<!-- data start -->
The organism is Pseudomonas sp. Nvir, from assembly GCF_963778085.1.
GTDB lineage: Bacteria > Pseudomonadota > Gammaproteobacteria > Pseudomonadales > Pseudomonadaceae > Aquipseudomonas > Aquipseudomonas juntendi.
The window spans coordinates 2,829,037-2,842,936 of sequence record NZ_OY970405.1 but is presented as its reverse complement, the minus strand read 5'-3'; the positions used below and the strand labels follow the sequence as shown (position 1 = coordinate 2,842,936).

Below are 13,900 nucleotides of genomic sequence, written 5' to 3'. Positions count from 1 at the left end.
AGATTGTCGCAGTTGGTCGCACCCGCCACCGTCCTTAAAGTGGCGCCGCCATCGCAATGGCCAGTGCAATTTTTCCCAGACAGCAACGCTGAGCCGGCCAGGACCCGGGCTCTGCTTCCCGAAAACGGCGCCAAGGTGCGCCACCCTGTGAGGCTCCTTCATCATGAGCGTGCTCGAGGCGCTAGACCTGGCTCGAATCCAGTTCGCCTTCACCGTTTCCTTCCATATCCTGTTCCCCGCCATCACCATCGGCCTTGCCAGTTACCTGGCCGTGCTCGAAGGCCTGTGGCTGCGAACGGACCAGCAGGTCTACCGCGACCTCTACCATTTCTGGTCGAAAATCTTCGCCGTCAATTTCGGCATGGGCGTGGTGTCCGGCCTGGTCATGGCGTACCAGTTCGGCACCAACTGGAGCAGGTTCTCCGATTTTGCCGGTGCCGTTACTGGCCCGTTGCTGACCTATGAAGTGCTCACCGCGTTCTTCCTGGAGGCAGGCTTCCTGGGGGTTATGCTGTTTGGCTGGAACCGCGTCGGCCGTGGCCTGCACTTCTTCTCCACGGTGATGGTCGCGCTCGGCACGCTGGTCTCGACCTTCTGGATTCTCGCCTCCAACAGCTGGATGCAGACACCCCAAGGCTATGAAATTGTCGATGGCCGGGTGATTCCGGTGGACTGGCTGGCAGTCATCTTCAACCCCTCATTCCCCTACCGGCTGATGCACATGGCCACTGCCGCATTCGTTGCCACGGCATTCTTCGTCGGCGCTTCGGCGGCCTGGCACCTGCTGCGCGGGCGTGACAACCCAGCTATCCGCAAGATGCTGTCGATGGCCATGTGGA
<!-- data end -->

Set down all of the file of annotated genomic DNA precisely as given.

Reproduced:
The organism is Pseudomonas sp. Nvir, from assembly GCF_963778085.1.
GTDB lineage: Bacteria > Pseudomonadota > Gammaproteobacteria > Pseudomonadales > Pseudomonadaceae > Aquipseudomonas > Aquipseudomonas juntendi.
The window spans coordinates 2,829,037-2,842,936 of sequence record NZ_OY970405.1 but is presented as its reverse complement, the minus strand read 5'-3'; the positions used below and the strand labels follow the sequence as shown (position 1 = coordinate 2,842,936).

Below are 13,900 nucleotides of genomic sequence, written 5' to 3'. Positions count from 1 at the left end.
AGATTGTCGCAGTTGGTCGCACCCGCCACCGTCCTTAAAGTGGCGCCGCCATCGCAATGGCCAGTGCAATTTTTCCCAGACAGCAACGCTGAGCCGGCCAGGACCCGGGCTCTGCTTCCCGAAAACGGCGCCAAGGTGCGCCACCCTGTGAGGCTCCTTCATCATGAGCGTGCTCGAGGCGCTAGACCTGGCTCGAATCCAGTTCGCCTTCACCGTTTCCTTCCATATCCTGTTCCCCGCCATCACCATCGGCCTTGCCAGTTACCTGGCCGTGCTCGAAGGCCTGTGGCTGCGAACGGACCAGCAGGTCTACCGCGACCTCTACCATTTCTGGTCGAAAATCTTCGCCGTCAATTTCGGCATGGGCGTGGTGTCCGGCCTGGTCATGGCGTACCAGTTCGGCACCAACTGGAGCAGGTTCTCCGATTTTGCCGGTGCCGTTACTGGCCCGTTGCTGACCTATGAAGTGCTCACCGCGTTCTTCCTGGAGGCAGGCTTCCTGGGGGTTATGCTGTTTGGCTGGAACCGCGTCGGCCGTGGCCTGCACTTCTTCTCCACGGTGATGGTCGCGCTCGGCACGCTGGTCTCGACCTTCTGGATTCTCGCCTCCAACAGCTGGATGCAGACACCCCAAGGCTATGAAATTGTCGATGGCCGGGTGATTCCGGTGGACTGGCTGGCAGTCATCTTCAACCCCTCATTCCCCTACCGGCTGATGCACATGGCCACTGCCGCATTCGTTGCCACGGCATTCTTCGTCGGCGCTTCGGCGGCCTGGCACCTGCTGCGCGGGCGTGACAACCCAGCTATCCGCAAGATGCTGTCGATGGCCATGTGGA